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May 21, 2012


Jeff Shattuck

For what it's worth, "insiders" is a loose term. If you are Facebook employee or officer, you had to sign a lock-up agreement, otherwise you were free to sell. The fact that big shareholders bailed straightaway tells me that FB will not be going up anytime soon. As for underwriters propping up shares, that's what they do. And they can't afford to do it forever...


Not sure the lock-up agreement worked in this case. Zuckerberg himself sold a bunch of shares on day one.

And as for underwriters buying the stock that should not be allowed. It's an admission that they priced it wrongly.

I agree with this guy...a thorough investigation is needed. I also think that the system we lived under for years at Grey, with two classes of stock, which allows Zuckerberg to control all the voting power while also making vast amounts of money from selling stock that does not carry the same voting power is, frankly, criminal. Who would ever think that Ed Meyer and Zuck had anything in common. Turns out they both believe in having your cake and eating it too.

Jeff Shattuck

Well, I did some reading about Facebook's IPO and, yes, Zuck sold stock. I didn't know that was legal, but it is, you just have to get your investment bank to let you. The stock was priced to ensure the greatest possible payout for investors up to the IPO; not cool, but legal. What's not legal is the fact that FB may have hid the true state of revenue/profit growth; if they are found to have done that, they will have to pay a fine, but it will be a pittance. As for classes of stock, some companies mandate all common or nothing, but most have preferred shares and having invested in a few private companies the whole preferred thing sucks, unless you're preferred! Mostly it's jut new money coming in during tough times and getting a better deal than the old money. Anyway, what fascinates me the most about the Facebook IPO is that they went about it in a very old school, unimaginative way. Would have expected some sort of twist.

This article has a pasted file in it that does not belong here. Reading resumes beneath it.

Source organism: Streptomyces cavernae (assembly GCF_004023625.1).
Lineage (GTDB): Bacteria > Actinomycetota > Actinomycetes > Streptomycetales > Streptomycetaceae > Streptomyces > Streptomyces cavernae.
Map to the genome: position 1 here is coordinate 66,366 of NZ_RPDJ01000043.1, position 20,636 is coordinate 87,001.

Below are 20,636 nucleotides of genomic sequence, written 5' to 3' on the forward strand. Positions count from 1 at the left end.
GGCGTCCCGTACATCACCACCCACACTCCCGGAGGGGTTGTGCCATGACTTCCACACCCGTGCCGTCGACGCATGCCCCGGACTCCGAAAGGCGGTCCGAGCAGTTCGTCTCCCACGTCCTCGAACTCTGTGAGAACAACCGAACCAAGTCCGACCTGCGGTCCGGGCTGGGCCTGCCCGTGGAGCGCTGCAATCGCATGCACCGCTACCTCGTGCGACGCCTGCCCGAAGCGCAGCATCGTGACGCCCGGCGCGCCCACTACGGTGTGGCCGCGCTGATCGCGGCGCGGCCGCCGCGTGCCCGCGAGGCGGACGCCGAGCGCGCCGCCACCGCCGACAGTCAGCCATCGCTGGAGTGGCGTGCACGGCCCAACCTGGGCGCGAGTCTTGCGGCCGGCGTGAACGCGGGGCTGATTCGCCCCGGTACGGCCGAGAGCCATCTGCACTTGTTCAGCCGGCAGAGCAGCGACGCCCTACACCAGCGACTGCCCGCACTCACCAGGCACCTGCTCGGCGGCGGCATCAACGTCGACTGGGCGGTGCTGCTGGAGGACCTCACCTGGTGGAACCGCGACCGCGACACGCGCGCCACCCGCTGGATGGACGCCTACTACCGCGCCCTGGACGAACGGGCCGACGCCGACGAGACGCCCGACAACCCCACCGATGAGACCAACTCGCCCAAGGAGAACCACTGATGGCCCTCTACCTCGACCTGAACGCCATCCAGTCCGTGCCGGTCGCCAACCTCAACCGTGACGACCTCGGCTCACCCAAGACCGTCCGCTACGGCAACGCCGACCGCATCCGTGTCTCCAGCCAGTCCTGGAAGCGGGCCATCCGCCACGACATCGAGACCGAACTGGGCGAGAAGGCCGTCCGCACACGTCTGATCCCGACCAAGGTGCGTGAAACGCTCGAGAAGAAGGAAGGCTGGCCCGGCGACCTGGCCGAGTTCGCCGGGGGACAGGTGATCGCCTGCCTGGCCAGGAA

“I think there is a lot of reason to have confidence in our markets and in the integrity of how they operate, but there are issues that we need to look at specifically with respect to Facebook,” Securities and Exchange Commission Chairman Mary Schapiro told reporters. - msnbc.com

Zuck's inexperience showed. He is the CEO and the banks are his advisors - he didn't need to take all their advice. Too many shares, too high a price and dodgy goings on regarding the truth about Facebook's earnings projections. It may be a small fine, yes, or it might bring about some new regulations and everyone on Wall Street will blame FB. I happen to think that would be a good thing. And the fine should be gargantuan!

Most people now access Facebook via mobile devices but it has yet to have a way to show ads to those users. That's all anyone needs to know to know this thing is going WAY lower.

Also we are not talking "preferred shares" - they usually carry no voting rights but have other benefits . This is the FB system:

"Definition of 'Class B Shares'
A classification of common stock that may be accompanied by more or fewer voting rights than Class A shares. Although Class A shares are often thought to carry more voting rights than Class B shares, this is not always the case. Companies will often try to disguise the disadvantages associated with owning shares with fewer voting rights by naming those shares "Class A", and those with more voting rights "Class B"."

Like I said - same system Grey Global Group operated prior to the WPP purchase. They could have given me all the stock they liked and I could never have had even the slightest impact on the running of the company. It's how you become a public company without the public having any influence. Should simply be outlawed.

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